By Deborah Finding
Original source of the interview: huffingtonpost.com
Tori Amos has been a trailblazer for her entire career, developing her own composing style from her earliest years, and tackling difficult subjects such as sexual violence and miscarriages on her records. This week sees Amos try yet another new direction with the release of her twelfth studio album. Night of Hunters is a 21st century song cycle, based on classical themes, which explores the breakdown of a relationship through the eyes of several characters. Deborah Finding caught up with her in a London hotel to talk marriage, motherhood and muses.
"That is not my blood on the bedroom floor. That is not the glass that I threw before." ("Shattering Sea")
Deborah Finding: I thought your new record would have particular resonance for Huffington Post Divorce readers, starting as it does with a separation and then looking at that from the inside from many angles. But is it only after that initial shattering — as you call it — of the relationship, that both characters are able to look at who they really are, both to themselves and to the other person?
Tori Amos: Well, this story starts with a shattering. And, because of it, they both responded in different ways. He chose to walk out, and she was left with glass everywhere and having to take the next step. In the story, the next step is that through the night, there’s a transformation. But for the transformation to happen, there needs to be an honest look at her part in things: at the choices she made for herself and the choices she didn’t make for herself — in her life and in her career. She chose to turn her back on her own force — which is, of course, metaphorical for anything — and to allow herself to be pulled into his world, into his life and live in the shadow of his light. That didn’t end well for them because there was blame.
"Since time, why do we women give ourselves away? We give ourselves away thinking somehow that will make him want to stay, make him stay" ("Job’s Coffin")
DF: That’s been quite a common theme in your work: the idea of allowing another person to steal your power. Do you think relationships only work when necessarily unequal power?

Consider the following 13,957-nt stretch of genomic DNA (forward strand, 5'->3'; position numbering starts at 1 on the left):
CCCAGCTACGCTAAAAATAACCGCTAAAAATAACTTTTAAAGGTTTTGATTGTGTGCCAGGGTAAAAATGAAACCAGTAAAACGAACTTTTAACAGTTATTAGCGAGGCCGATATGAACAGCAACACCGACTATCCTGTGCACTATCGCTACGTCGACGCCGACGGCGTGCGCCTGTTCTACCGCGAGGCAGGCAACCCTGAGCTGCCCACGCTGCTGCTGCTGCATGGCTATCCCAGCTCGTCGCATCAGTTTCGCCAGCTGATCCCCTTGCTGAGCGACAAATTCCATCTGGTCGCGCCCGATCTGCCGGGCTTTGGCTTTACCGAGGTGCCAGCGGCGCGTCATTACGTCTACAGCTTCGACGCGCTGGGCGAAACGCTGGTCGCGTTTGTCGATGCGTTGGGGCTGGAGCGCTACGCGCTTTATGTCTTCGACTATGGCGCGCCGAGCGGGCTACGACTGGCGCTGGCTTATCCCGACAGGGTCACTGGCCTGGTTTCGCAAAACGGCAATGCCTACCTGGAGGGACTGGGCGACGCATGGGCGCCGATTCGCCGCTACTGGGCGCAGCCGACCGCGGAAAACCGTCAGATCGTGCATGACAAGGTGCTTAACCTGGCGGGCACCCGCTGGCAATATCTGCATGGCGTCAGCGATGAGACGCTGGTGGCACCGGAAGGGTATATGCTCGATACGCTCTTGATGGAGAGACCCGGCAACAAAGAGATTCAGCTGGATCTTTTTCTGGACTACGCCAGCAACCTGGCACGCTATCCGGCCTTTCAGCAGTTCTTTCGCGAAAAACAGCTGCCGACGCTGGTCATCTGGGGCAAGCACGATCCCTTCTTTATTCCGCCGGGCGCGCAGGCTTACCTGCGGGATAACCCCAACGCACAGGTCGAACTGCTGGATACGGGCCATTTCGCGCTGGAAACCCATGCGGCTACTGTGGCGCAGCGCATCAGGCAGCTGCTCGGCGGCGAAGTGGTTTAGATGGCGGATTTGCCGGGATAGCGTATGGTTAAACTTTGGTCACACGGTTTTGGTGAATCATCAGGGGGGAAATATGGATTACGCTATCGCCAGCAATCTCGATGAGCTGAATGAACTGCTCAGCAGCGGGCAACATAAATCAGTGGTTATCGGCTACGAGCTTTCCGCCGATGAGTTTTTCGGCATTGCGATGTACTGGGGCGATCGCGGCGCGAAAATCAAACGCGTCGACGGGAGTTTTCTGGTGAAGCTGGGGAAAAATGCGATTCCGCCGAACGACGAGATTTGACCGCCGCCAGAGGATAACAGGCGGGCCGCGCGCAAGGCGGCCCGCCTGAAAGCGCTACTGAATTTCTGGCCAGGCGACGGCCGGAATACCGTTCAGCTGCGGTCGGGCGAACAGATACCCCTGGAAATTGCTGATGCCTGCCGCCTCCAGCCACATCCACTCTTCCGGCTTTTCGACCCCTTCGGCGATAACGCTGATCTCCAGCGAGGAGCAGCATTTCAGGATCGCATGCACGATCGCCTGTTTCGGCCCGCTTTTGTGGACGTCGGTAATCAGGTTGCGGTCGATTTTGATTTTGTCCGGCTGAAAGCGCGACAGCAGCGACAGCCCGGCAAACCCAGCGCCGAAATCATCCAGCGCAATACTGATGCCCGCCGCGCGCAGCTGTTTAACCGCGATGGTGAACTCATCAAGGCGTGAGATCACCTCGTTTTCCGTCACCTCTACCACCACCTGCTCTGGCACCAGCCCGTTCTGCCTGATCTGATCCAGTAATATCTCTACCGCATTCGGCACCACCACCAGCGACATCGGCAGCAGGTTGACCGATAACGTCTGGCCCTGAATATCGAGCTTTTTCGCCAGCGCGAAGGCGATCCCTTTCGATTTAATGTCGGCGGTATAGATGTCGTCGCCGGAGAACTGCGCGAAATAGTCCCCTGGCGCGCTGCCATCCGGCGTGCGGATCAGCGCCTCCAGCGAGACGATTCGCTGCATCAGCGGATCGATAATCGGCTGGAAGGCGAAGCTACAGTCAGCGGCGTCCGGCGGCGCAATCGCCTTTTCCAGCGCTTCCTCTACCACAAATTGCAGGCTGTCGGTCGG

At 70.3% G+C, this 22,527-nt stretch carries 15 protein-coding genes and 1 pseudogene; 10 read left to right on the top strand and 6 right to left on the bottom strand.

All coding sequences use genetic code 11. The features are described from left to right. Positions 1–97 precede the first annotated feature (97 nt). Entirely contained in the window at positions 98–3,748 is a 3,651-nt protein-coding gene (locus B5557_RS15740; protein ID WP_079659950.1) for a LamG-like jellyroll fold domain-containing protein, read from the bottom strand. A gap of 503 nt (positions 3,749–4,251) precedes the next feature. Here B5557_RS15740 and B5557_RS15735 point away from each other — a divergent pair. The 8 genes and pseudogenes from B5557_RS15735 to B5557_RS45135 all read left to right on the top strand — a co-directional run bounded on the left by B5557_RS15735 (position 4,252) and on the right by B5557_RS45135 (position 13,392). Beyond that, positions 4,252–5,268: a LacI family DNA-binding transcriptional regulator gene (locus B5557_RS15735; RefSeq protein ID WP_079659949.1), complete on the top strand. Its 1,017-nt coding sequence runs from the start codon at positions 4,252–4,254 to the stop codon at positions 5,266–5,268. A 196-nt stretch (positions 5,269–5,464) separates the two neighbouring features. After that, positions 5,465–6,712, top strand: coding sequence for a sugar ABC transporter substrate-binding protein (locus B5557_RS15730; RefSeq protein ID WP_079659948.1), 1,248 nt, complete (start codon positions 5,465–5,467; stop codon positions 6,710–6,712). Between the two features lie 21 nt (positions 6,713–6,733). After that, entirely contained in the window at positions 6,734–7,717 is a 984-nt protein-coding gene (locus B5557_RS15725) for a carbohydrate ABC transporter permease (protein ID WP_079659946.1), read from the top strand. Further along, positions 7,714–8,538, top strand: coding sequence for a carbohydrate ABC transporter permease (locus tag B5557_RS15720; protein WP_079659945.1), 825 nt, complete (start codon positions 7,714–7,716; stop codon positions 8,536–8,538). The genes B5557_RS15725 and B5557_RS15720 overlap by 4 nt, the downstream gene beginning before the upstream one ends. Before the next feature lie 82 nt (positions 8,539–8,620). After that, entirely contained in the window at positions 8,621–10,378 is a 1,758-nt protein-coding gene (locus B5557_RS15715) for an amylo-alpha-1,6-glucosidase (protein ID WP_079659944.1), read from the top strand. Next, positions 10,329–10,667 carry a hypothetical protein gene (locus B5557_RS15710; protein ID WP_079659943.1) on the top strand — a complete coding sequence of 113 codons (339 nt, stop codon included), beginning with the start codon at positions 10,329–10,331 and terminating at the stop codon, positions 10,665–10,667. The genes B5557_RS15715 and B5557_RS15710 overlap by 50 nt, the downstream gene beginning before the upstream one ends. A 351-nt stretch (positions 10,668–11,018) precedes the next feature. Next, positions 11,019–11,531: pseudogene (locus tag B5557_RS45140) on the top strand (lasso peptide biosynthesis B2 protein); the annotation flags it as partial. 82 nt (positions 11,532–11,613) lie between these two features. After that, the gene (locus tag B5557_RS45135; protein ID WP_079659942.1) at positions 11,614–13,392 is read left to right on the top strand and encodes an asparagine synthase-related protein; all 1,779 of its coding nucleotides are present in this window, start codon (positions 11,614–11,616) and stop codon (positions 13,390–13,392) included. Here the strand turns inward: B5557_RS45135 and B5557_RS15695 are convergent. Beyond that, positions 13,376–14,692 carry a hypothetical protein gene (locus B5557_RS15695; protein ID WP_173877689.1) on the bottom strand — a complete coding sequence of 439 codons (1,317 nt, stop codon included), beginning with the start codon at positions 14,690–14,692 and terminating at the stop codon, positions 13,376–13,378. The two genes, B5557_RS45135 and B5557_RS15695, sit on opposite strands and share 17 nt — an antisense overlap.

TA: Well that’s a very fascinating thought ... is it unequal power being passed back and forth, where each one is the strong one for a while, and it’s a baton race, but you’re on the same team? I can see that working, especially if you have differing ways to get up the mountain. Not everybody wants to have the same career. I think what’s difficult is when you have two people that do something very, very similar and they both, say, want the limelight. That’s very tricky. When one doesn’t want the limelight, but is also creative in developing whatever it is they are, then you can have two equal people that aren’t competing against each other. I think when you are in the same field, it’s difficult to leave it outside and not compete. Then when the doors are closed, that pervades everything.
"Every couple has their version of what they call the truth" ("Cactus Practice")
DF: Do you think there’s the potential for that element of competition, not just with partners but with other close family too? I know your eleven-year-old daughter Tash sings the character of Annabelle on the record, and has just started stage school. Were there any reservations about her going into the family business?
TA: Well ... I mean, I’m not trying to follow in the steps of Judy and Liza, though I adore Liza, having met her, how fabulous is she? But ... Tash is on a really different path to mine. I was a pianist/composer first, and realised that I needed to perform my own works. Whereas I think she’s a performer — an actor and singer — first. I was never interested in acting. And the reality is that Tash doesn’t sound like me at all. She discovered the blues when she was nine — that’s how she puts it [laughs]. She told me, "When I discovered the blues at nine, Mummy, then it all came together and I realised what my path was." She’s done school projects on Billie Holiday and Martin Luther King and she knows that my father marched alongside Dr King and thousands of people in the 60s for civil rights. Billie Holliday is absolutely her mentor, though she’s now opening up to so many — even contemporary —people, and she’s been totally inspired lately by Sam Cooke’s "A Change Is Gonna Come." So when you ask me this question, although yes, she’s getting training, she’s at the Sylvia Young Performing Arts School, she pushed us to do it. I tried to talk her into maybe being a veterinarian [laughs]. And she looked at me and said, "Well, you know, you followed what you wanted to do". And I had to say, "Yes, that’s true."